Because dams are built to store water, they also store the sediment that all rivers carry. This sediment builds and steadily decreases the storage capacity of the reservoir. Ultimately all dams fill with sediment or are destroyed by natural floods.

Built in 1963, Glen Canyon Dam is 563 feet high and has steadily been filling with the equivalent of 30,000 dump truck loads of sediment every single day—100 million tons of sediment annually.

Matilija dam

The 200-foot high Matilija Dam (left, photo courtesy of Matilija Coalition), has completely filled in with sediment in only thirty years. It has been decommissioned and the process of removing the dam and restoring the river has begun. Because the reservoir behind Matilija Dam has filled with sediment, the costs of decommissioning this dam are very high. If the decision to decommission the Matilija Dam had been made earlier, the restoration costs would have been greatly minimized.

Glen Canyon Dam will share the same fate as the Matilija Dam. It too is temporary, and the longer we wait to address the temporary nature and ultimate risk of Glen Canyon Dam, the more expensive it will become. The true and staggering costs of sedimentation will ultimately be born by the next generation unless practical solutions are developed now.

Sediment Health Concerns

Hite sediment

Natural and human caused levels of heavy metals and toxins are combining in the reservoir. Arsenic, lead, selenium, boron, and mercury from upstream sources are currently trapped in the sediments of the reservoir, rather than flowing harmlessly to the sea, as they did prior to the dam. In addition, the flooding of Glen Canyon covered a yellowcake uranium mill tailings pile near Hite. The water percolating through this toxic sediment may pose health risks to fish, wildlife, and humans who visit Lake Powell. With lower water levels at Lake Powell, heavy metal concentrations are become higher.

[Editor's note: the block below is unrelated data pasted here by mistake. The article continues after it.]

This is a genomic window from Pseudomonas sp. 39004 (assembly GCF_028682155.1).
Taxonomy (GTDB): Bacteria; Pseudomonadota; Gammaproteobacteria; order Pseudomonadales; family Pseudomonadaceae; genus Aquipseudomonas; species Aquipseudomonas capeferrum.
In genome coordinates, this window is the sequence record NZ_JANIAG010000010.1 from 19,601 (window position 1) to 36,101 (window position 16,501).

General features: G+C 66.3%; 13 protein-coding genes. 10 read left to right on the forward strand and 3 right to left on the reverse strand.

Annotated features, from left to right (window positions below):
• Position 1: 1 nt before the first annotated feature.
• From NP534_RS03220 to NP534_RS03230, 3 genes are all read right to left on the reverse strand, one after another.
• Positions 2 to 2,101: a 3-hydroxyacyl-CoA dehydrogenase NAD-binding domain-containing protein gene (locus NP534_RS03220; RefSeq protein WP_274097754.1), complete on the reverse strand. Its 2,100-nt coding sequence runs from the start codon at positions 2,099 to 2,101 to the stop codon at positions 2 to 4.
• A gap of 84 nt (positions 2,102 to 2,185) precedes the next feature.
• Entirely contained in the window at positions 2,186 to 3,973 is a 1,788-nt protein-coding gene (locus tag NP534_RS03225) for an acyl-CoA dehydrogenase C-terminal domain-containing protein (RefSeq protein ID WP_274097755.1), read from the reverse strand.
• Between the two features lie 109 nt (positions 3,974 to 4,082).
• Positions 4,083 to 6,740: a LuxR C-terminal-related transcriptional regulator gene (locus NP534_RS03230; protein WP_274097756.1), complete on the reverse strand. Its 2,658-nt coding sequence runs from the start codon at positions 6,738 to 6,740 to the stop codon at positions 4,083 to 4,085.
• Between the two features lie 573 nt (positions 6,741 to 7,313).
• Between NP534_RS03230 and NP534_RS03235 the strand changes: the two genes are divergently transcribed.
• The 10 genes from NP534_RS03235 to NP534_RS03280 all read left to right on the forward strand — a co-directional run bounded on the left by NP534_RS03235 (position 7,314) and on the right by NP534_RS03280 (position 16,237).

Aggradation is defined as the accumulation of sediment where the river flow slows; in this case, as it approaches Lake Powell. Aggraded sediment deposits accumulate upstream of the reservoir elevation, eventually piling up hundreds of feet above the current reservoir level and burying many more miles of the Colorado River and its tributaries. As the river migrates across and through the deltaic sediments, it seeks a new level and position. It is impossible to predict where the river will migrate to due to the variable levels of flow, the sediment composition, and the solidity of the delta deposits.


Side canyon sediment

Skeptics claim that sediment burying Glen Canyon might take a century or more to clear out and fully reveal the canyons. The dropping water levels experienced in the past 10 years, especially in 2005, have proven this to be false. In reality, restoration of the side and main channel canyons is remarkably rapid, as seasonal monsoonal and spring floods wash out huge deposits of sediment.

In the 1980s, high water silted up this side canyon on the lower Escalante (far left, 1983). As the reservoir dropped over the next few years, summer rainstorms caused flash floods that moved out the sediment (left, 1993), returning the canyon to its original state. Riparian habitat quickly returned to the canyon and the reservoir deposited mineral “bathtub ring” faded within several years.



In 1999, this beach (right) at Imperial Rapids, in Cataract Canyon, was covered with 50 feet of sediment from Lake Powell. The river’s natural flows have since restored the canyon.

Imperial rapids

Scientific studies predict that without the reservoir, sediment deposits in the main channel upstream of the dam could be flushed out in as little as five years (CEA). The actual time is dependent on the future hydrologic events occurring in the Colorado River Basin. As sediment builds up in Lake Powell reservoir, water storage capacity steadily decreases, and will ultimately fill the reservoir completely.